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The Adoption Of SOPPA May Provide A Tough Lesson For Schools That Fail To Comply

Recently, the Chicago Tribune reported on a data breach involving student data [1] stored by Pearson Clinical Assessment that may have involved a number of students at Illinois schools. On September 5, 2019, the parent of a student at Indian Prairie School District 204 in Naperville, Illinois filed a class-action lawsuit against Pearson Clinical Assessment – the education publisher that suffered a massive data breach in November 2018 exposing the personal information of thousands of teachers and students across the country.

As schools increasingly use online services and other technologies to help students learn, the ability to provide adequate protection of sensitive student data becomes increasingly problematic. Data protection is further complicated as more third party vendors provide services to schools that require the collection and storage of personal information belonging to students and staff.  Therefore, schools are increasingly becoming proactive by implementing security safeguards and privacy policies to protect sensitive student and staff data to reduce their chances of being involved in breaches similar to the one seen with Pearson.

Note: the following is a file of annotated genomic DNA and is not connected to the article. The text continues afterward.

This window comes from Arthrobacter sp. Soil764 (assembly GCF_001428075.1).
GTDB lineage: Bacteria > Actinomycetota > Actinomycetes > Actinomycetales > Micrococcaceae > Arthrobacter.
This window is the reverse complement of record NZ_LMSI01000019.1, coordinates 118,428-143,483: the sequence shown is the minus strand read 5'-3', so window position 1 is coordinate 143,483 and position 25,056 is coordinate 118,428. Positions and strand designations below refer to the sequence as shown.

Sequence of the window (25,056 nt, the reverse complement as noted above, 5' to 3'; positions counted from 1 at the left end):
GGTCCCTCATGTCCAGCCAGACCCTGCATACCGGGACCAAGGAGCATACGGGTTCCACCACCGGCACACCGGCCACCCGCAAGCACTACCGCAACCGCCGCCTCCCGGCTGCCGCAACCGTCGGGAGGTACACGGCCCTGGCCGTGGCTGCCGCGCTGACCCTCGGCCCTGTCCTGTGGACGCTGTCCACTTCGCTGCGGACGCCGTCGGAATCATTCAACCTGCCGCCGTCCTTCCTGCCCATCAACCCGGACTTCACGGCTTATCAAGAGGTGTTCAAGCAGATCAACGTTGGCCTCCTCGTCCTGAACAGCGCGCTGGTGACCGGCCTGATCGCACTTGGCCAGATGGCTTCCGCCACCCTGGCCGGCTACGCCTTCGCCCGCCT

The Illinois legislature has recently adopted a statutory framework to make sure schools take all steps necessary to protect student and staff information. Specifically, the Illinois legislature’s recent amendments to the Illinois Student Online Personal Protection Act (SOPPA) [2] by setting forth an extensive list of requirements that schools must implement by July 1, 2021. These requirements are designed to ensure schools take steps to protect data. The major amendments affecting schools are summarized below:

The adoption of SOPPA dramatically impacts Illinois public schools to the extent many requirements move from being voluntary to compulsory. Over the next year, schools will need to analyze where their safeguards stand and what additional protections should be put in place before this law takes effect. The largest change for schools may be to forge a close relationship with their vendors and confirm vendors are providing the necessary safeguards. On a more practical level, schools may need to get away from using “boilerplate” contract forms with vendors and take a closer look at what the vendor is doing to protect information the schools have been entrusted to protect.

For more information about this article, contact Tressler attorney Christine Walczak [3] at cwalczak@tresslerllp.com [4].